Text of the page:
Mullins explicitly brought up the idea at the commission meeting to vet his colleagues’ response, but that response was skeptical.
“I don’t know what the legal side of that is,” Commission Chairman Donald O’Brien said.
“I’m not sure what the point is, what are you trying to do, Joe?” Commissioner Greg Hansen asked. Mullins explained. “Where would you do this?” Hansen asked. Mullins explained.
“I know this is something you pay for,” O’Brien said, but he wanted guidance from the administration on “how it can and cannot happen.”
Commissioner Dave Sullivan compared it to commissioners’ appearances on Free For All Fridays, though in that case Ayres alone, who is not affiliated with government, decides who appears on his show, what the topics are, what the questions would be, and of course none of the guests have to pay, or appear on someone else’s dime other than the radio station’s. All commissioners are frequent guests on Ayres’s show, though never at the same time, to avoid sunshine law violations.
“I don’t see any problem with it as long as we have a protocol that the administrator looks at,” Hadeed said.
County Administrator Jerry Cameron said “we may be able to do it, I’d have to get comfortable with Al before I put staff in a bad position.” But he said it would be an “excellent” opportunity to get information out, as long as it’s not politicized.
In interviews afterward, officials were more cautious. “This is the first I heard of it,” Cameron said. “I knew Julie had gone in on one show to present several issues the county had, I didn’t know Joe was going to present that tonight so I got caught kind of flat-footed on that.” What can’t happen, Cameron said, is that Murphy, as “host,” would be perceived in some sort of employer-employee relationship, since Mullins is paying for the show, or even controlling the show. “He couldn’t have any control over the show. He would be playing the role of an advertiser that was sponsoring a show,” Cameron said.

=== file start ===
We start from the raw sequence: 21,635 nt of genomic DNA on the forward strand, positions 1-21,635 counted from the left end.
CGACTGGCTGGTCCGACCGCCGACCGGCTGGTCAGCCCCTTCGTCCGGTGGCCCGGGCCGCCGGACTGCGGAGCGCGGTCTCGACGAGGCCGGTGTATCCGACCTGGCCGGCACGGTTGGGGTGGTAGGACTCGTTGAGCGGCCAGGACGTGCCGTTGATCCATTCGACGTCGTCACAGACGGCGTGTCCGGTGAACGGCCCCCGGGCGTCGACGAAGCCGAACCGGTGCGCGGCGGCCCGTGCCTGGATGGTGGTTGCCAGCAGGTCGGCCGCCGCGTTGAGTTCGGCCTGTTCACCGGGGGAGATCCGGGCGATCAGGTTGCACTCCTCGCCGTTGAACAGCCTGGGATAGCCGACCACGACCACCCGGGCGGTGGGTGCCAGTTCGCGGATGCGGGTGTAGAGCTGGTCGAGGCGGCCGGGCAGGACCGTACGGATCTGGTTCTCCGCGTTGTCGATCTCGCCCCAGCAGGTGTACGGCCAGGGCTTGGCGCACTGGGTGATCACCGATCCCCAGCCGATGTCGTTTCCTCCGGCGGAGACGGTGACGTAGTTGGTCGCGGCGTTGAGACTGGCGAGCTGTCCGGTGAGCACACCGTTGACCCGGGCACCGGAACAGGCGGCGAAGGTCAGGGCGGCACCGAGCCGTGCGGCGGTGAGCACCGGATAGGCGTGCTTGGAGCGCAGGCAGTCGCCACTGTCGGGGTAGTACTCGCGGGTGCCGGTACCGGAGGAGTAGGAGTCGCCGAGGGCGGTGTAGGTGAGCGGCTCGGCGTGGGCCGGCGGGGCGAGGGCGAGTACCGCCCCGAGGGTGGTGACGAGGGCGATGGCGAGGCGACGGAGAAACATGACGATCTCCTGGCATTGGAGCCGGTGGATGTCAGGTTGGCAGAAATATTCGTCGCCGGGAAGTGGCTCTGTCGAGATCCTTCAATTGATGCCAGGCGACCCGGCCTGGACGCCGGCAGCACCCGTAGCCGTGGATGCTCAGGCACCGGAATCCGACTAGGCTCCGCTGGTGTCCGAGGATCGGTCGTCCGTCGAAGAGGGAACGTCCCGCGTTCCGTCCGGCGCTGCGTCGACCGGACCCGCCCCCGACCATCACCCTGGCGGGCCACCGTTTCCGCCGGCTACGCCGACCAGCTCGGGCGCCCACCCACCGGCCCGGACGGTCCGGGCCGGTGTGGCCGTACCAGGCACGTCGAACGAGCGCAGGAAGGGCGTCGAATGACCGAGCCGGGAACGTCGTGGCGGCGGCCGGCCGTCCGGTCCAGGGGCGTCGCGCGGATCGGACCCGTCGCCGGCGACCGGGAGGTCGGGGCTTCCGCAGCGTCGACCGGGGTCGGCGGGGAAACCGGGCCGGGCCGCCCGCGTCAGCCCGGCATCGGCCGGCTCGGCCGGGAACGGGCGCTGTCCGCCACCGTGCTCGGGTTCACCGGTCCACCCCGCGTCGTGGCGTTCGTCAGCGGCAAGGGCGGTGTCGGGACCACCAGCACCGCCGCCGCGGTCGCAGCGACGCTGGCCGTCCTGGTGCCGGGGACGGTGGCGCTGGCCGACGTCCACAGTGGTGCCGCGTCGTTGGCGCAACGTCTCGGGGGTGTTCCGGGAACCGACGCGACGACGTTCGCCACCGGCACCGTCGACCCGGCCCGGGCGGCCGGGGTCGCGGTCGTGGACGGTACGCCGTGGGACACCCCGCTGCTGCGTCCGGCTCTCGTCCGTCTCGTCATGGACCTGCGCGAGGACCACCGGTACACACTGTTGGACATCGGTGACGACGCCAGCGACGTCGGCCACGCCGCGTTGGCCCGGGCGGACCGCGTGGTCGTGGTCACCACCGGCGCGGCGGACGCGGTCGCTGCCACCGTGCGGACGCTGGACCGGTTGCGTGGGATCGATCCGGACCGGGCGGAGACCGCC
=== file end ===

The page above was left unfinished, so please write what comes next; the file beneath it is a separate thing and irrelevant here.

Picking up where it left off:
But even then, that would place the county and its officials in a position of being sponsored by a commissioner, raising questions of conflict.
“There is the potential for that and there’s also the optics of it and I’d have to deal with both of those in order to get comfortable,” Cameron said. “Certainly if it involves staff it would be my decision as to whether or not to embrace that concept. I haven’t reached the comfort level yet, but I’m not ready at this point to rule it out. I want to talk to Al Hadeed some more, I want to see what the ethical implications are.”
Cameron’s most essential aim: to avoid politics or any hints of improprieties. “You not only have to avoid impropriety, you have to avoid the appearance of impropriety,” he said.
Sullivan even the evening of the commission meeting said that, considering the potential appearance of impropriety, he would opt to repay whatever was the cost of the show. He maintained, however, that there was nothing wrong with appearing on the show.
Hadeed in an interview elaborated, describing Mullins’s ceding the half hour to county officials as an “in-kind contribution to county government to talk about the dunes renourishment project.” As for Mullins’s larger proposal to make it a regular, monthly show for county officials, “If the purpose is truly public information, non-partisan, substantive in content, then I think it’s entirely appropriate,” Hadeed said. “Now again it depends on the particular show we’re talking about, we’re not talking about employees appearing on a different kind of a program, say, where it’s a public affairs program where it’s not a focused agenda, where a number of issues might be discussed or a public policy where the public policy is not formed yet.”
It would be permissible only on issues already settled by commissioners, not issues they’re about to vote on or still debating, Hadeed said. “I’m not at all recommending to the commission that it does this. It has to consider this as a policy matter whether they might use this kind of approach for future issues.” He noted that a regular, monthly slot would open the door to some risks that, in the hunt for topics, officials might find themselves talking about issues that don’t fit the strict protocol. “Then it does become troublesome, or potentially troublesome, certainly likely to be perceived as troublesome.”